World

Fort Worth, Texas, police chief says there's 'no excuse' for officer's killing of woman

The furor in Fort Worth, Texas, on Tuesday over the killing of a black woman by a white police officer became increasingly about a gun pointed at a bedroom window. But the police chief and activists said the focus was on the wrong gun.

Frustration grows over perceived focus on victim's gun, mayor says it's 'irrelevant'

Fort Worth, Texas Mayor Betsy Price, left, speaks alongside interim police chief Ed Kraus at a news conference about the shooting death of Atatiana Jefferson. (David Kent/Associated Press)

The furor in Fort Worth, Texas, on Tuesday over the killing of a black woman by a white police officer became increasingly about a gun pointed at a bedroom window. But the police chief and activists said the focus was on the wrong gun.

Former officer Aaron Dean was arrested on a murder charge Monday in the slaying of Atatiana Jefferson. Police released an arrest warrant Tuesday quoting the victim's eight-year-old nephew as saying Jefferson had pulled out a gun after hearing suspicious noises behind her house.

Black politicians and others criticized the police and the media for bringing up Jefferson's weapon, angrily accusing the department of trying to deflect blame onto an innocent victim.

"The Fort Worth Police Department is going about the task of providing a defence for this officer," said Lee Merritt, an attorney for the Jefferson family.

Interim police chief Ed Kraus himself declared there was "absolutely no excuse" for the killing and said Jefferson behaved as any Texas homeowner would have on hearing a prowler. It wasn't clear from the warrant whether Dean even saw her weapon through the glass.

Dean, 34, resigned and was arrested Monday for firing a single bullet through a windowpane while investigating a neighbour's report about the front door being left open at Jefferson's home. Jefferson was staying up late, playing videogames with her nephew.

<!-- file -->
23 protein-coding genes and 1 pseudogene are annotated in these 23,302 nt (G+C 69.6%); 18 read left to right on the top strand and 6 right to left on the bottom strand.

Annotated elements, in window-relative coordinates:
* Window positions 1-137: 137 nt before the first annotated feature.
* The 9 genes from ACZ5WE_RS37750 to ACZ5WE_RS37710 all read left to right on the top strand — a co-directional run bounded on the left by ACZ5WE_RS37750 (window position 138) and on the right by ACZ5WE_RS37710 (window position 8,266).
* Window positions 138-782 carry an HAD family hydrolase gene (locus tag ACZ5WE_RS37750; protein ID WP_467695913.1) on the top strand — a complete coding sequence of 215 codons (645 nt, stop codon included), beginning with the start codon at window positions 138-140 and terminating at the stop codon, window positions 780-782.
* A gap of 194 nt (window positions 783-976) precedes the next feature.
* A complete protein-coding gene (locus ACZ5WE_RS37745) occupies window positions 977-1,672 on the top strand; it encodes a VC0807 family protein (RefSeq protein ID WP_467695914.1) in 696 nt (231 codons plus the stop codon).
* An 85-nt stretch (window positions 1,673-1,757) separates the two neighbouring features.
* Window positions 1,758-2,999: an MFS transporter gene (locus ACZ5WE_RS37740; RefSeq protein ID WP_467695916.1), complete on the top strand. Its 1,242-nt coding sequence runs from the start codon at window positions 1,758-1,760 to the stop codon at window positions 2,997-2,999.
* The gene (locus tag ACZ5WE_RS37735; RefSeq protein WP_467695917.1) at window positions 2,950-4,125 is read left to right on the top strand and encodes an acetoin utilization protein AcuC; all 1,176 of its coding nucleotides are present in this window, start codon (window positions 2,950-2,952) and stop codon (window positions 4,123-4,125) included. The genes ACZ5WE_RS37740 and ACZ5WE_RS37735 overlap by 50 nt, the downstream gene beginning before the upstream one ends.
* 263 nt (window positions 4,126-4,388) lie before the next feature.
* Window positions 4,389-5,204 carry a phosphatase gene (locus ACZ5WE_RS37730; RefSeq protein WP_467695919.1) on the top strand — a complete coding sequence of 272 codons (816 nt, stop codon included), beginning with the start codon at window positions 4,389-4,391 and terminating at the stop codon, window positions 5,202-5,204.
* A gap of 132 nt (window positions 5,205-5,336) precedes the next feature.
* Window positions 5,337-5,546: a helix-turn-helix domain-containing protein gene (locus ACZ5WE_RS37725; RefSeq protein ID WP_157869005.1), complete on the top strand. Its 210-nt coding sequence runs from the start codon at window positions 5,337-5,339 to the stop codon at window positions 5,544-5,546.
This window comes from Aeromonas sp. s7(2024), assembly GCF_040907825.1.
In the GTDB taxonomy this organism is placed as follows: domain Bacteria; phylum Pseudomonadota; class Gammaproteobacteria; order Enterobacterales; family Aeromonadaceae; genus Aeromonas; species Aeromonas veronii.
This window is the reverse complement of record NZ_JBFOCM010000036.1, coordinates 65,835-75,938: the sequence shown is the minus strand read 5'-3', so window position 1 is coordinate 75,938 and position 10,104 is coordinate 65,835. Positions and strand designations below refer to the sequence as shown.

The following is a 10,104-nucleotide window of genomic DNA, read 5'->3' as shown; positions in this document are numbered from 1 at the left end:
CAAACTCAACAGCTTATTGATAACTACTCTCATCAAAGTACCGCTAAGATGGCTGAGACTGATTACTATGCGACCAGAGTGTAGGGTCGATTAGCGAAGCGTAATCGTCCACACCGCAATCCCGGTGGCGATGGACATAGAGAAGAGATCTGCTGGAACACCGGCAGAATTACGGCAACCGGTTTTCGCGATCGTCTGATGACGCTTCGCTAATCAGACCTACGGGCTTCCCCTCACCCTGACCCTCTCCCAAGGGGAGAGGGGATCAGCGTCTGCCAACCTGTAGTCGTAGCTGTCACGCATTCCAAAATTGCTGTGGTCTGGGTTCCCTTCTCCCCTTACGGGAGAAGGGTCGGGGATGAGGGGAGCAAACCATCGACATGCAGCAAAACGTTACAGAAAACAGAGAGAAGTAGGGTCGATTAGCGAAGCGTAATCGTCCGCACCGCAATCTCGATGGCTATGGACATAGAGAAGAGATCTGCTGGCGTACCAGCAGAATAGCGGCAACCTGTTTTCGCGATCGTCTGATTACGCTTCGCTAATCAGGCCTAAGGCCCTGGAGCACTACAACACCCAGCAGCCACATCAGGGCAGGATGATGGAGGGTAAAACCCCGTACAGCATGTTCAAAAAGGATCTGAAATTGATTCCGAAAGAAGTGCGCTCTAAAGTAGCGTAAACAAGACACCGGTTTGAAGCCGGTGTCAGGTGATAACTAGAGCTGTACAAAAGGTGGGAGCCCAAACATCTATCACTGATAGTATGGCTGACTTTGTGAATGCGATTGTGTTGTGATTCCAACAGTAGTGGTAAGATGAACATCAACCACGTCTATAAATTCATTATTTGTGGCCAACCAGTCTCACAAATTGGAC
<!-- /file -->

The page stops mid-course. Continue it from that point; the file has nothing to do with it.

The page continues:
Police bodycam video showed Dean making his way around the side of the house into the backyard in the darkness and opening fire a split second after shouting at the 28-year-old Jefferson to show her hands. He did not identify himself as a police officer.

The killing early Saturday shocked people across the U.S. and led many black people to wonder once more whether they are no longer safe from police in their homes. Earlier this month, a white former Dallas officer was convicted of murder and sentenced to 10 years in prison for killing a black neighbour in his own apartment. She said she mistook his place for hers and thought he was an intruder.

'Throwing dirt on the victim'

In the arrest warrant, Jefferson's nephew said his aunt had taken a gun from her purse and pointed it at the window. Over the weekend, the police department also stirred anger by releasing images of the gun inside the home.

State Rep. Harold Dutton, a black Democrat from Houston, blamed the media in part.